Tips for a New You in 2020

Posted on November 18, 2019 by Eleanor McKenzie
Mature couple sat on sofa smiling with phones

New Year’s resolutions all too frequently fall by the wayside by the end of January.

However, the coming of a new year does offer an excellent opportunity to reassess your life and decide what needs to be changed. You are perhaps more likely to stick to a plan if you don’t treat it as a ‘resolution’ that must be strictly followed, and instead approach it as a step-by-step, long-term project.

Here’s a few tips on things you could change to make 2020 a year for success…

Getting fit and staying motivated

As Falko Sniehotta, a professor of behavioural medicine and health psychology at Newcastle University says in a Guardian article with 25 tips for staying motivated, the problem is not “starting” the get fit process but about maintaining it.

Check out your diet

Once we reach our Fifties, we need to consider changes to our diet.

It’s important that we think more carefully about portion control and keep a close eye on our starchy carbohydrate intake. Although counting calories isn’t the right way to go about it for everyone, this interesting piece of research from the University of California Los Angeles (UCLA) looks at how we can match our calorie intake to our age.

The study is more detailed than the standard advice, which was that women should consume around 2,000 calories daily, and men 2,500.* It’s much more finely tuned than that. As nutritionists suggest, we should all be thinking more about maintaining a healthy weight, eating balanced meals and doing regular exercise rather than counting calories.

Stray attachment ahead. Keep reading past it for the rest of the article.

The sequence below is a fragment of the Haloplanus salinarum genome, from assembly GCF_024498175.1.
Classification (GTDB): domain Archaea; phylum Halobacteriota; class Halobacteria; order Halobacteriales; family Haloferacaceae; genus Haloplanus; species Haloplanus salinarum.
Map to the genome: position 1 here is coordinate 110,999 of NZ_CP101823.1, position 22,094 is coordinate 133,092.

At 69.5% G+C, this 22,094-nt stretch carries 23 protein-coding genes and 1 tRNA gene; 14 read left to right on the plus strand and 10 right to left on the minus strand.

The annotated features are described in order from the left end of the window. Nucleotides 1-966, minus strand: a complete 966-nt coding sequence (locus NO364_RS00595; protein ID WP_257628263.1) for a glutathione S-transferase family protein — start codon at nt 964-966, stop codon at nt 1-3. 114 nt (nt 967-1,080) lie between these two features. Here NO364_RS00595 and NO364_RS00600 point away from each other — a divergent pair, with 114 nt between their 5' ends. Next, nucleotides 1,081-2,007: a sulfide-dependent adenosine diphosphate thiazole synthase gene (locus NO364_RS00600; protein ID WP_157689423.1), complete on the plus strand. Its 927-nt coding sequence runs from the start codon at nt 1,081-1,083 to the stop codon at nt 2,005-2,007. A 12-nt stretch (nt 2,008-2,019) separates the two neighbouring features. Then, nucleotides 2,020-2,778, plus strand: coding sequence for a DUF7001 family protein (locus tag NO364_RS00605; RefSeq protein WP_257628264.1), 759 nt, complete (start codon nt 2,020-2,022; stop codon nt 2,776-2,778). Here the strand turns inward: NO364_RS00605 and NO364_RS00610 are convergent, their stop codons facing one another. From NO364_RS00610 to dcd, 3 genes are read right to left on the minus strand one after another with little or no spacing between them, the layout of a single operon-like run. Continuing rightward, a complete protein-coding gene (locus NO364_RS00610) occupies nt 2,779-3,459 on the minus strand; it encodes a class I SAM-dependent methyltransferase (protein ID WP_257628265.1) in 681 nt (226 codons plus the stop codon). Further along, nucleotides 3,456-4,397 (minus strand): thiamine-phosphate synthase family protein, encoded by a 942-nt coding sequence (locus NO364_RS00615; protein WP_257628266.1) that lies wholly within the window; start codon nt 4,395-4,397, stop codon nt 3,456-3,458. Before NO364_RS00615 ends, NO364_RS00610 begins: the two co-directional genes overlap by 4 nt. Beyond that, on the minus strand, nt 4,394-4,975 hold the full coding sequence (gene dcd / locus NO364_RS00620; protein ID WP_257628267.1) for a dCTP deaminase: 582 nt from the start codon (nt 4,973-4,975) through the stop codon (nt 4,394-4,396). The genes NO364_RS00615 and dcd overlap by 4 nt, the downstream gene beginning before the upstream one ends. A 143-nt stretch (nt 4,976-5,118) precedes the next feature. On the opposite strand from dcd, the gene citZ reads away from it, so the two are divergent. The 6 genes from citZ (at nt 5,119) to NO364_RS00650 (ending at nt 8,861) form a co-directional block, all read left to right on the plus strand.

Staying well in winter

I watch the news every day and one thing that is mentioned often is the NHS struggling to cope.

Executives have said that once winter sets in, bringing the seasonal outbreaks of colds, flu and the additional problems they can bring, such as pneumonia, the strain on the NHS will get worse.

So, we need to do all we can to take preventative steps.

The tips in this winter wellness blog include planning a winter vacation. A dose of winter sun is an ideal pick-me-up and should help to make the winter feel that bit shorter.

Smarter resolutions

If you are a person who likes to make resolutions, or are at least open to suggestions about things you could do to improve your life, these 10 most common New Year’s Resolutions offer some fun ideas that work for both men and women.

As the writer Mallory Creveling says, the suggestions are “small enough to be doable, but big enough to still give you that hell yeah feeling of satisfaction when you realize it’s March (or even November!) and you’re still going strong.”

Perhaps you got a FitBit for Christmas, in which case you can easily track the 1,000 steps a day suggested by cardiologists. If you don’t have a wearable fitness tracker, download a fitness tracking app to you phone. Here’s a list of 15 of the best apps for Android and iOS phones.

New Year, New you

There are plenty of other areas that you might want to focus on in the new year, such as budgeting and how you spend your free time.

One step in the right direction may be setting aside sufficient ‘me time’ each week, and perhaps spend less time on social media. Jessica Abo also advises changing one element of your routine each month. Small changes to your everyday routine can be anything from going to a different café, to trying a new gym class.

There are so many ways to approach being a ‘new you’ in 2020, but what matters is that the changes you choose to make are ones that you will most benefit from.

So, before you make any resolutions or plans, take a few moments to jot down what would make the biggest difference to your life. Then get to work in making your 2020 plan of achievable goals.


Eleanor McKenzie

by Eleanor McKenzie

Eleanor McKenzie is a Northern Irish writer with a passion for art, literature, and red wine. She's worked at advertising agency JWT, edited a journal for a European social policy think tank and tried to teach teenagers the difference between "there" and "their". Being 50+ has not significantly changed Eleanor's life, although she finds it a handy excuse when she wants to avoid anything too energetic.